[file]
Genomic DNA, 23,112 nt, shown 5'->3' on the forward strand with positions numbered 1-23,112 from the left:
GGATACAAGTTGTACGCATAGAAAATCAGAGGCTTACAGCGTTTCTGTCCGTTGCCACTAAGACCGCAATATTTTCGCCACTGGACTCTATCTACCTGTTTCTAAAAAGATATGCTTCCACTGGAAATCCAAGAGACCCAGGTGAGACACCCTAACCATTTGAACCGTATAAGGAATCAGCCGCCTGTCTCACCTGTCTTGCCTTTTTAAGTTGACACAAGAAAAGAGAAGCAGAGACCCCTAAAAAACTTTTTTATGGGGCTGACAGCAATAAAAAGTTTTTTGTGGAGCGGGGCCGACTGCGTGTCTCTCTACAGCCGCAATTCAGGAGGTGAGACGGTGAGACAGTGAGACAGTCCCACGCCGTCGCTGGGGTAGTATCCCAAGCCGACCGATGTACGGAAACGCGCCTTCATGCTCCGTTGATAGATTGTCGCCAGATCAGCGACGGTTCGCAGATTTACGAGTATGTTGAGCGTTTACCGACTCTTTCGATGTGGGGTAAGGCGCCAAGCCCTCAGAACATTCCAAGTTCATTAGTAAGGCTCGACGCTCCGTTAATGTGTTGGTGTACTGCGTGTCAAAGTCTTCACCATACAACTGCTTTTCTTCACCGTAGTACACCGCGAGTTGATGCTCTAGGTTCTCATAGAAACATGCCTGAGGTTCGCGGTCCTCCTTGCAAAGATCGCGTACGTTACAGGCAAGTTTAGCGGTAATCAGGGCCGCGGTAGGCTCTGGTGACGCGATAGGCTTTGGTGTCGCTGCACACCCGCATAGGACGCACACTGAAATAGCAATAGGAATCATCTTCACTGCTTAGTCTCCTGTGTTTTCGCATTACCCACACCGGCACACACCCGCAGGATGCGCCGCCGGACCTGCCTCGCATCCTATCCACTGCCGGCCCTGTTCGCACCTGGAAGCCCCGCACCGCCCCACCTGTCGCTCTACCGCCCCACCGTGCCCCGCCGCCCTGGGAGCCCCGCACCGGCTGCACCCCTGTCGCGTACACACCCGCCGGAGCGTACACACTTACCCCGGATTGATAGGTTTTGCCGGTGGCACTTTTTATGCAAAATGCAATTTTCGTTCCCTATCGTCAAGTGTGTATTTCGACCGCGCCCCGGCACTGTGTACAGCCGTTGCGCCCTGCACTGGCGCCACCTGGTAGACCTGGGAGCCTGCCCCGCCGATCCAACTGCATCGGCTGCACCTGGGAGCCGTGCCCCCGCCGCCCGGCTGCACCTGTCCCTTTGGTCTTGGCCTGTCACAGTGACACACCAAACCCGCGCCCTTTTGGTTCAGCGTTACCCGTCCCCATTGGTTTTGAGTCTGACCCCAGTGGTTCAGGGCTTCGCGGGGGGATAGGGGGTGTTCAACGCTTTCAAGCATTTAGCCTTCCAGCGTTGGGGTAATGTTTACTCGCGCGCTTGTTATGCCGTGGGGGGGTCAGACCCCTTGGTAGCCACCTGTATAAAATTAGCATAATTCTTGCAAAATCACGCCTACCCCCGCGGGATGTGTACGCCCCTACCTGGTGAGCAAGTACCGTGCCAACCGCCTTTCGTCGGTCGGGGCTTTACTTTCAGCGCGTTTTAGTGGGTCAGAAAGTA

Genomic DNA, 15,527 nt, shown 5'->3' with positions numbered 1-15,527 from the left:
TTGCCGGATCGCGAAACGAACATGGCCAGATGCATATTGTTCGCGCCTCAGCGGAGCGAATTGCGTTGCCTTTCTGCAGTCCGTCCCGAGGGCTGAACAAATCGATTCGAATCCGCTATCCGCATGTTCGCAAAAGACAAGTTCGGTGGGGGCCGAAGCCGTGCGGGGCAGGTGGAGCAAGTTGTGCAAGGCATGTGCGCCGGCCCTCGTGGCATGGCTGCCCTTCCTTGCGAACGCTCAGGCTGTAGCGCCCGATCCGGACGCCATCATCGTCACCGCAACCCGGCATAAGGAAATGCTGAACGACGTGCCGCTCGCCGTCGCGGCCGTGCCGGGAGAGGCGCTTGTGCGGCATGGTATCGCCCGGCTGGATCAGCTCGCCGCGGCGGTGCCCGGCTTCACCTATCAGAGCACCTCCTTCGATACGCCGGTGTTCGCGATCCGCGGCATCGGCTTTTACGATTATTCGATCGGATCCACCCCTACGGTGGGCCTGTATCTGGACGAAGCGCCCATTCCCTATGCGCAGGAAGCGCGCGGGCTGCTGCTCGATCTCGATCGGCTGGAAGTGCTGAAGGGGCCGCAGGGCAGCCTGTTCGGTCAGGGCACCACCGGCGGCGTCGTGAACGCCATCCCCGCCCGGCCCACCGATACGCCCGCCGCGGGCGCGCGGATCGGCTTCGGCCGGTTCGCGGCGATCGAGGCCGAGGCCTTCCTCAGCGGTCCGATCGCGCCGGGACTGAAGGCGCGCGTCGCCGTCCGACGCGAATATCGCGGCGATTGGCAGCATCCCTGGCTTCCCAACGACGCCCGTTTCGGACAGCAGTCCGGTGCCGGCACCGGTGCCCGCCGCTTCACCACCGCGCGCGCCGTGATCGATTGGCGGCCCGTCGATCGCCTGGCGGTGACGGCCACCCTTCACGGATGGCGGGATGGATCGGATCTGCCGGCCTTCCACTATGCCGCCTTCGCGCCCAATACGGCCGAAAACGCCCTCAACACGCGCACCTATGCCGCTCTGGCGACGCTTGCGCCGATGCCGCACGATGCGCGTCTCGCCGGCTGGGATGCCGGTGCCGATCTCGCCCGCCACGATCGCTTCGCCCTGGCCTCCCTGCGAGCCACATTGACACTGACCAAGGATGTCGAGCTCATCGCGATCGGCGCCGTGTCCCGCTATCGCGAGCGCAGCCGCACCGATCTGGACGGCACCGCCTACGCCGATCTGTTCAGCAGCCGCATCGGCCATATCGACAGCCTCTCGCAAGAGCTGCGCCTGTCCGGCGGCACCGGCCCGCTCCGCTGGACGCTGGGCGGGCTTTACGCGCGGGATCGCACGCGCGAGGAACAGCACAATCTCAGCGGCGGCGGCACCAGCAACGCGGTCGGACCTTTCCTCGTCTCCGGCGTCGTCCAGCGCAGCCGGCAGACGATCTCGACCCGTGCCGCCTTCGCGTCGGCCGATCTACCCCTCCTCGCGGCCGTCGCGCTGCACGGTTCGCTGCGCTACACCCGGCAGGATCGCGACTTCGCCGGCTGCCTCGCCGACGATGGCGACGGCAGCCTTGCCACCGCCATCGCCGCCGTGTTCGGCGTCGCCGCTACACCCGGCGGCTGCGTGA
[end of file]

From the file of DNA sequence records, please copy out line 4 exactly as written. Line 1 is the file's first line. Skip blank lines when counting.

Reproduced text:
TTGCCGGATCGCGAAACGAACATGGCCAGATGCATATTGTTCGCGCCTCAGCGGAGCGAATTGCGTTGCCTTTCTGCAGTCCGTCCCGAGGGCTGAACAAATCGATTCGAATCCGCTATCCGCATGTTCGCAAAAGACAAGTTCGGTGGGGGCCGAAGCCGTGCGGGGCAGGTGGAGCAAGTTGTGCAAGGCATGTGCGCCGGCCCTCGTGGCATGGCTGCCCTTCCTTGCGAACGCTCAGGCTGTAGCGCCCGATCCGGACGCCATCATCGTCACCGCAACCCGGCATAAGGAAATGCTGAACGACGTGCCGCTCGCCGTCGCGGCCGTGCCGGGAGAGGCGCTTGTGCGGCATGGTATCGCCCGGCTGGATCAGCTCGCCGCGGCGGTGCCCGGCTTCACCTATCAGAGCACCTCCTTCGATACGCCGGTGTTCGCGATCCGCGGCATCGGCTTTTACGATTATTCGATCGGATCCACCCCTACGGTGGGCCTGTATCTGGACGAAGCGCCCATTCCCTATGCGCAGGAAGCGCGCGGGCTGCTGCTCGATCTCGATCGGCTGGAAGTGCTGAAGGGGCCGCAGGGCAGCCTGTTCGGTCAGGGCACCACCGGCGGCGTCGTGAACGCCATCCCCGCCCGGCCCACCGATACGCCCGCCGCGGGCGCGCGGATCGGCTTCGGCCGGTTCGCGGCGATCGAGGCCGAGGCCTTCCTCAGCGGTCCGATCGCGCCGGGACTGAAGGCGCGCGTCGCCGTCCGACGCGAATATCGCGGCGATTGGCAGCATCCCTGGCTTCCCAACGACGCCCGTTTCGGACAGCAGTCCGGTGCCGGCACCGGTGCCCGCCGCTTCACCACCGCGCGCGCCGTGATCGATTGGCGGCCCGTCGATCGCCTGGCGGTGACGGCCACCCTTCACGGATGGCGGGATGGATCGGATCTGCCGGCCTTCCACTATGCCGCCTTCGCGCCCAATACGGCCGAAAACGCCCTCAACACGCGCACCTATGCCGCTCTGGCGACGCTTGCGCCGATGCCGCACGATGCGCGTCTCGCCGGCTGGGATGCCGGTGCCGATCTCGCCCGCCACGATCGCTTCGCCCTGGCCTCCCTGCGAGCCACATTGACACTGACCAAGGATGTCGAGCTCATCGCGATCGGCGCCGTGTCCCGCTATCGCGAGCGCAGCCGCACCGATCTGGACGGCACCGCCTACGCCGATCTGTTCAGCAGCCGCATCGGCCATATCGACAGCCTCTCGCAAGAGCTGCGCCTGTCCGGCGGCACCGGCCCGCTCCGCTGGACGCTGGGCGGGCTTTACGCGCGGGATCGCACGCGCGAGGAACAGCACAATCTCAGCGGCGGCGGCACCAGCAACGCGGTCGGACCTTTCCTCGTCTCCGGCGTCGTCCAGCGCAGCCGGCAGACGATCTCGACCCGTGCCGCCTTCGCGTCGGCCGATCTACCCCTCCTCGCGGCCGTCGCGCTGCACGGTTCGCTGCGCTACACCCGGCAGGATCGCGACTTCGCCGGCTGCCTCGCCGACGATGGCGACGGCAGCCTTGCCACCGCCATCGCCGCCGTGTTCGGCGTCGCCGCTACACCCGGCGGCTGCGTGA